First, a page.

Prevent Mosquito Breeding Sites Around Your Home

An ounce of prevention is worth a pound of cure. Tip. Toss. Turn. Tilt.

Mosquitoes are not only a nuisance; they can also carry and spread serious disease to humans and pets.

Walk around your house, patio, garage, etc. and look carefully for anything that retains water – even just a little bit of water. If you find any, dump the water and either throw the item away or store it in or under something that does not collect water.

Standing water is public enemy number one when it comes to infestations, because mosquitoes usually lay their eggs in unmoving water.

Moquitos can breed in something as small as a soda bottle cap with a 1/4″ of water!

According to the Maryland Department of Agriculture, the Zika virus​ is spread primarily through the bite of certain species of infected Aedes mosquitoes. The best way to avoid the Zika virus is to prevent mosquito bites. And the best way to avoid bites is to eliminate areas where these mosquitoes lay their eggs. These areas are called “breeding sites.”

Some species of Aedes mosquitoes breed in containers of standing water around the home rather than in wetland areas. Your home can be a major breeding ground!

For best results, get your closest neighbors involved and share these tips with them.

Organize a “Community Clean Up Day” with your neighbors or homeowners association to educate your neighborhood about what they can do to help reduce mosquito populations.

Below are some ways to prevent mosquito breeding without the use of chemical pesticides.

Click here to download 29 Ways to Prevent Standing Water Mosquito Breeding Sites Around Your Home.

 

29 Ways to Prevent Mosquito Breeding Sites in Standing Water Around Your Home

Potential Breeding SiteHow to Correct   
Any container capable of holding at least a teaspoon of water 1/4" deepThrow away, turn over, empty once a week or drill holes in the bottom.
Bird bathsDump out once a week or flush out with garden hose.
Pet water bowlsRinse out once a week.
Potted plants with saucersEmpty saucers or flush out with garden hose once a week.
Buckets, watering cans, drinking glasses, styrofoam cups, bottle caps, other trash that can hold waterStore inside or turn over. If trash, throwaway.
Tarps or other plastic covers, flexible sandbox coversDrain water trapped in folds and arrange so that water runs off.
Gutters, including “covered” typesClean so water runs freely.
Garbage cans, other barrels Upturned garbage can lidsKeep cans covered or drill holes in bottom. Keep lid on can or turned so
water runs off. If collecting rain water, cover with screen.
Old tiresDispose of at your local recycling facility. If used for playground
equipment, drill holes for water to run. If on ground, be sure holes
are not blocked by mulch.
Old playground equipmentRemove and dispose of. If it must be stored, put under cover.
Be sure water drains off.
Children’s toys, especially plastic toys, “Kiddie Coops,” etc.Store inside or turn so that places that can hold water are turned down. Some toys have compartments that hold water on both sides.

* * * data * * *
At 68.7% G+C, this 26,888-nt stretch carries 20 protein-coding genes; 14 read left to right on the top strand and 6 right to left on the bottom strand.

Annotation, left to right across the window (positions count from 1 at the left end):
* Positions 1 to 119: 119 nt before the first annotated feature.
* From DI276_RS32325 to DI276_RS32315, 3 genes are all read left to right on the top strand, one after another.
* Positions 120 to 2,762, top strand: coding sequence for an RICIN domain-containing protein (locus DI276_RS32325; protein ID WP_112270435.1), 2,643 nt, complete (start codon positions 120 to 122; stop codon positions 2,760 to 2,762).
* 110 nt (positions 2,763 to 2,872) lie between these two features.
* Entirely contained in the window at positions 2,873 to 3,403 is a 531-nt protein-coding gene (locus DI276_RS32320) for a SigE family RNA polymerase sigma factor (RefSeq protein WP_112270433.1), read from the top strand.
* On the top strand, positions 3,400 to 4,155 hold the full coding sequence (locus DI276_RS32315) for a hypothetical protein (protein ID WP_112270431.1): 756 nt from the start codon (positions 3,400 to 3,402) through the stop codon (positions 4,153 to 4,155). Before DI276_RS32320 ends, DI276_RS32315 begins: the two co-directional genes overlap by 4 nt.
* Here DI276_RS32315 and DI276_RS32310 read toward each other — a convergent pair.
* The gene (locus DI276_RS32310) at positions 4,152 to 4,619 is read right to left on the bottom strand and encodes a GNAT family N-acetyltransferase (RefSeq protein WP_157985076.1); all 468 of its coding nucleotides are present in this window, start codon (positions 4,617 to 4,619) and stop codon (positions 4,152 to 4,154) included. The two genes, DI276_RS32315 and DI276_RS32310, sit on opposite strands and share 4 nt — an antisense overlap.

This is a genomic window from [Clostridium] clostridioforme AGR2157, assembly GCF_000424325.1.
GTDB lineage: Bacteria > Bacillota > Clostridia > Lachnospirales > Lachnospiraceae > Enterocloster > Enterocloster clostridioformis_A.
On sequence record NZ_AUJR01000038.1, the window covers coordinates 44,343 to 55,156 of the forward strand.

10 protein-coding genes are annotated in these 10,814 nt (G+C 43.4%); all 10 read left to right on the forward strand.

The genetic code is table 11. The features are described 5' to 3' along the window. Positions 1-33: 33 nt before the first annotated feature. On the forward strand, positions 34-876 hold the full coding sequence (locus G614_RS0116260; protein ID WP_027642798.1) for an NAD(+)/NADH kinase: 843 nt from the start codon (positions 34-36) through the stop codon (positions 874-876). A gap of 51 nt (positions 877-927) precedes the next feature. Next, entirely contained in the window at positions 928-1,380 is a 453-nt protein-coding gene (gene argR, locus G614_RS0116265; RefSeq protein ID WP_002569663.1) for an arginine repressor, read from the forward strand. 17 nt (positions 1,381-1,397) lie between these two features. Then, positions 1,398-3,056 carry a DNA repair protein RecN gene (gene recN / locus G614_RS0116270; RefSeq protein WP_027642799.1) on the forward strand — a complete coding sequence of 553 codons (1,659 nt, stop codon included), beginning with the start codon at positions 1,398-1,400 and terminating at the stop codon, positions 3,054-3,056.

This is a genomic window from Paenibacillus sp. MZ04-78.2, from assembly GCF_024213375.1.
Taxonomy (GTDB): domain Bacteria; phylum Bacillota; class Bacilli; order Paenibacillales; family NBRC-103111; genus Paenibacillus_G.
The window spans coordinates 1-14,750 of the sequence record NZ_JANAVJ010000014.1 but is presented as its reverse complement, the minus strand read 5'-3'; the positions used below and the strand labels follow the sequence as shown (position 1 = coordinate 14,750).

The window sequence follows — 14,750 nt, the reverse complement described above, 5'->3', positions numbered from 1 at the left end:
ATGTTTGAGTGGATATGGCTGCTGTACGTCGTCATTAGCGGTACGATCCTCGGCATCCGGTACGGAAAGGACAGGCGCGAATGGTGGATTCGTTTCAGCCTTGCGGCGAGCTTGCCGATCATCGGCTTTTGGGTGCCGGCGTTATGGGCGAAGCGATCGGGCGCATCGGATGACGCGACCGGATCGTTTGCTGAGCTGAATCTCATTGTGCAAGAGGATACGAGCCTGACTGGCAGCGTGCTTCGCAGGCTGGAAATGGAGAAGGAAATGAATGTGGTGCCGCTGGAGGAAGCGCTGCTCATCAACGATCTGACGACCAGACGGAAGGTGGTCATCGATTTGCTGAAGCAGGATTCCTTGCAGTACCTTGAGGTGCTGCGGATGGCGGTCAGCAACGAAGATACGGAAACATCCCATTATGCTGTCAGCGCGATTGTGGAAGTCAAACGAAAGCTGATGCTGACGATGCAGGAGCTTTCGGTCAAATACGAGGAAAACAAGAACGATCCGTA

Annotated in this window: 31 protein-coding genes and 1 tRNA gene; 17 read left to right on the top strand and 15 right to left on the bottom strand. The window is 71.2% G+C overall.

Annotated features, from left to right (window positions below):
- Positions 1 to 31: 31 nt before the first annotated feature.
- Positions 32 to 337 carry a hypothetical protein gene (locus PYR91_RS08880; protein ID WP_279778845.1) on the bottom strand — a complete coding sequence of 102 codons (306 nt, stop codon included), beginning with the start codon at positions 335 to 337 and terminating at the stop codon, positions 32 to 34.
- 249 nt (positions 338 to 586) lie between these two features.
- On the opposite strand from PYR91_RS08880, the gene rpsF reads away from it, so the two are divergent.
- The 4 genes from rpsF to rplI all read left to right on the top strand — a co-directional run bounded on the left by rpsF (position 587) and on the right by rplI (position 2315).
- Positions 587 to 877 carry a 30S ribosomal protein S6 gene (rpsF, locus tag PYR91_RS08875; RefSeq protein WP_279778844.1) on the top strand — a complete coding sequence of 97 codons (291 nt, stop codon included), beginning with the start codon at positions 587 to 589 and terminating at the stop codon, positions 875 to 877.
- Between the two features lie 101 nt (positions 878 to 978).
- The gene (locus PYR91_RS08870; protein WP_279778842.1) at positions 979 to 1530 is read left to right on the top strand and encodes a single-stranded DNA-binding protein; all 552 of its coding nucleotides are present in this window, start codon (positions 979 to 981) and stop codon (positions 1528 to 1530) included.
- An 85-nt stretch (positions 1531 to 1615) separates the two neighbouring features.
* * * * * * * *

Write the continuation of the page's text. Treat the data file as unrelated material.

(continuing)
Wading pools, unused or abandoned swimming poolsTurn over kiddie pools when not in use. Larvicide unused swimming
pools with mosquito dunks once a month. (Mosquitoes can’t breed in
maintained swimming pools because of the chemicals used.)
Wheelbarrow stored outsideTurn over when not in use.
Flat roofsInspect for water pools.
Dripping outdoor faucets and window air conditionersIf puddling, repair faucet. Place rocks under window air conditioner
to ensure water runs off or fill hole with dirt.
Ornamental ponds without fishStock with fish, apply larvicide or filter/aerate water.
(Fish eat mosquito larvae.)
Boats, canoesPump out bilges. Turn over canoes and small boats.
If not possible to turn over, dump out after each rain.
Under decks, porches or outbuildings: stored items, depressions in dirt or plastic ground liningsFill in depressions. Remove or turn over any stored items that hold water.
Pipes, plumbing supplies with elbows(comer joints)Store under cover. If they must be outside, arrange so openings point
down, not up.
Drainage ditch, culvert or other low areas clogged by grass and weed clippingsRemove grass and weed clippings so water can flow and/or drain freely.
Flexible plastic pipe to take water away from downspoutReplace with smooth pipe. The grooves can hold enough water to breed mosquitoes. Or fasten screen or old nylon stocking to
end with duct tape.
Base of patio umbrella or portable basketball standFill with sand or, if filled with water, be sure to screw on plug.
Keep water out of depressions on stand also.
Outdoor grillsKeep covered. Be sure vent is closed also.
Bromeliads (plants that hold water), holes in trees or cavities formed by multiple tree trunksTurn plant over to dump water. For trees or plants too large to turn over, flush out cavities with garden hose once a week.
Holes in trees or cavitiesTurn over, flush out cavities with garden hose once a week.
Outside drainsCover with screening or larvicide with “mosquito dunks/pellets.”
Sump pumpsCover with screening
BambooCut down and regularly mow remaining “stumps” so they
can’t hold water
Hollow fence posts without capsPut caps on open chain link or plastic fence posts.
Plastic in gardens to prevent weedsUse landscape cloth that will allow water to pass through
instead of plastic sheets that hold water.

Check list from Montgomery County, MD’s “Use This List to Check for Mosquitoes’ Artifical Breeding Sites”